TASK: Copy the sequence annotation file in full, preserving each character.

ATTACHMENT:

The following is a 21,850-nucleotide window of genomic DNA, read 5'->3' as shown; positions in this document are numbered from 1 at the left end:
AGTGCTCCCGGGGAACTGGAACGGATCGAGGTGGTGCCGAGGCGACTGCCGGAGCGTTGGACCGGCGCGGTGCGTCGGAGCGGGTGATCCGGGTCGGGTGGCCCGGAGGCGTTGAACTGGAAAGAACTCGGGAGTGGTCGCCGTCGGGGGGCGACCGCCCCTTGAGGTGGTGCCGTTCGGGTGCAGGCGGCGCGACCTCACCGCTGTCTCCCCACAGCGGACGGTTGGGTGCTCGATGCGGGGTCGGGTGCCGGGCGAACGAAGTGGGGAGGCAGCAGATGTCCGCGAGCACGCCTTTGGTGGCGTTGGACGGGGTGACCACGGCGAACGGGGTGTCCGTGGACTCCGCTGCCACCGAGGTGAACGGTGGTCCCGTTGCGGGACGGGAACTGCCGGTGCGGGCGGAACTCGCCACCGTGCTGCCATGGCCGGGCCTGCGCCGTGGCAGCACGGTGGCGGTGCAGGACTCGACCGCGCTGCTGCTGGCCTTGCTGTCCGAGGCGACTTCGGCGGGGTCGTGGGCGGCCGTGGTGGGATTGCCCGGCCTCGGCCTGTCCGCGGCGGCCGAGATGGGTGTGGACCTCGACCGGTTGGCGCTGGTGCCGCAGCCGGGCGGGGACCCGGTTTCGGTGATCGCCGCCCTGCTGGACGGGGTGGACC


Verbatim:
The following is a 21,850-nucleotide window of genomic DNA, read 5'->3' as shown; positions in this document are numbered from 1 at the left end:
AGTGCTCCCGGGGAACTGGAACGGATCGAGGTGGTGCCGAGGCGACTGCCGGAGCGTTGGACCGGCGCGGTGCGTCGGAGCGGGTGATCCGGGTCGGGTGGCCCGGAGGCGTTGAACTGGAAAGAACTCGGGAGTGGTCGCCGTCGGGGGGCGACCGCCCCTTGAGGTGGTGCCGTTCGGGTGCAGGCGGCGCGACCTCACCGCTGTCTCCCCACAGCGGACGGTTGGGTGCTCGATGCGGGGTCGGGTGCCGGGCGAACGAAGTGGGGAGGCAGCAGATGTCCGCGAGCACGCCTTTGGTGGCGTTGGACGGGGTGACCACGGCGAACGGGGTGTCCGTGGACTCCGCTGCCACCGAGGTGAACGGTGGTCCCGTTGCGGGACGGGAACTGCCGGTGCGGGCGGAACTCGCCACCGTGCTGCCATGGCCGGGCCTGCGCCGTGGCAGCACGGTGGCGGTGCAGGACTCGACCGCGCTGCTGCTGGCCTTGCTGTCCGAGGCGACTTCGGCGGGGTCGTGGGCGGCCGTGGTGGGATTGCCCGGCCTCGGCCTGTCCGCGGCGGCCGAGATGGGTGTGGACCTCGACCGGTTGGCGCTGGTGCCGCAGCCGGGCGGGGACCCGGTTTCGGTGATCGCCGCCCTGCTGGACGGGGTGGACC